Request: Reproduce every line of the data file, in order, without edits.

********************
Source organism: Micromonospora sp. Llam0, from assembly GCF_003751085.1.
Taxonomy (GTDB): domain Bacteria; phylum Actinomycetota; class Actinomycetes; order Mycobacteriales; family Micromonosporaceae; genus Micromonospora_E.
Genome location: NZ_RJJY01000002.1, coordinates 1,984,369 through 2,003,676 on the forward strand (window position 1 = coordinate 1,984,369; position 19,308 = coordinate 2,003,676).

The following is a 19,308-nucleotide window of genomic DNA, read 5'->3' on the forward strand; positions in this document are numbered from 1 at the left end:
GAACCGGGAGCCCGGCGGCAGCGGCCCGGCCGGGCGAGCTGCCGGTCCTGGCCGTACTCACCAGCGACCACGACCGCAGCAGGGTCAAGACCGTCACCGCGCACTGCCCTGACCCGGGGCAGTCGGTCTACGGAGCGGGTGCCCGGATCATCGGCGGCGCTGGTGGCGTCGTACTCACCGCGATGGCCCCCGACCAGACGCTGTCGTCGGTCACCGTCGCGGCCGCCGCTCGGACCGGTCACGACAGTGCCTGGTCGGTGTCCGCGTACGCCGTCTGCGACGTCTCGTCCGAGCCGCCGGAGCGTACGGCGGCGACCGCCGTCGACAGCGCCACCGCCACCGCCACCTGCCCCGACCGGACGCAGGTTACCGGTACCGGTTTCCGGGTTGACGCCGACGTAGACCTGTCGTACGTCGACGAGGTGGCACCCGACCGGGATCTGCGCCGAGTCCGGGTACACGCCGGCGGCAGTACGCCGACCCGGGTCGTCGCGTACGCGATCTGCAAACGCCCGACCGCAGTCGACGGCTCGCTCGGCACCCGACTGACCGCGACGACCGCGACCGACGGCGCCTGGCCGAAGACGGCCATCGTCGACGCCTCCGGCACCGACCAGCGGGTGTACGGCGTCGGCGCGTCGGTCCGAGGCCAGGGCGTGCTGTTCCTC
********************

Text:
Source organism: Micromonospora sp. Llam0, from assembly GCF_003751085.1.
Taxonomy (GTDB): domain Bacteria; phylum Actinomycetota; class Actinomycetes; order Mycobacteriales; family Micromonosporaceae; genus Micromonospora_E.
Genome location: NZ_RJJY01000002.1, coordinates 1,984,369 through 2,003,676 on the forward strand (window position 1 = coordinate 1,984,369; position 19,308 = coordinate 2,003,676).

The following is a 19,308-nucleotide window of genomic DNA, read 5'->3' on the forward strand; positions in this document are numbered from 1 at the left end:
GAACCGGGAGCCCGGCGGCAGCGGCCCGGCCGGGCGAGCTGCCGGTCCTGGCCGTACTCACCAGCGACCACGACCGCAGCAGGGTCAAGACCGTCACCGCGCACTGCCCTGACCCGGGGCAGTCGGTCTACGGAGCGGGTGCCCGGATCATCGGCGGCGCTGGTGGCGTCGTACTCACCGCGATGGCCCCCGACCAGACGCTGTCGTCGGTCACCGTCGCGGCCGCCGCTCGGACCGGTCACGACAGTGCCTGGTCGGTGTCCGCGTACGCCGTCTGCGACGTCTCGTCCGAGCCGCCGGAGCGTACGGCGGCGACCGCCGTCGACAGCGCCACCGCCACCGCCACCTGCCCCGACCGGACGCAGGTTACCGGTACCGGTTTCCGGGTTGACGCCGACGTAGACCTGTCGTACGTCGACGAGGTGGCACCCGACCGGGATCTGCGCCGAGTCCGGGTACACGCCGGCGGCAGTACGCCGACCCGGGTCGTCGCGTACGCGATCTGCAAACGCCCGACCGCAGTCGACGGCTCGCTCGGCACCCGACTGACCGCGACGACCGCGACCGACGGCGCCTGGCCGAAGACGGCCATCGTCGACGCCTCCGGCACCGACCAGCGGGTGTACGGCGTCGGCGCGTCGGTCCGAGGCCAGGGCGTGCTGTTCCTC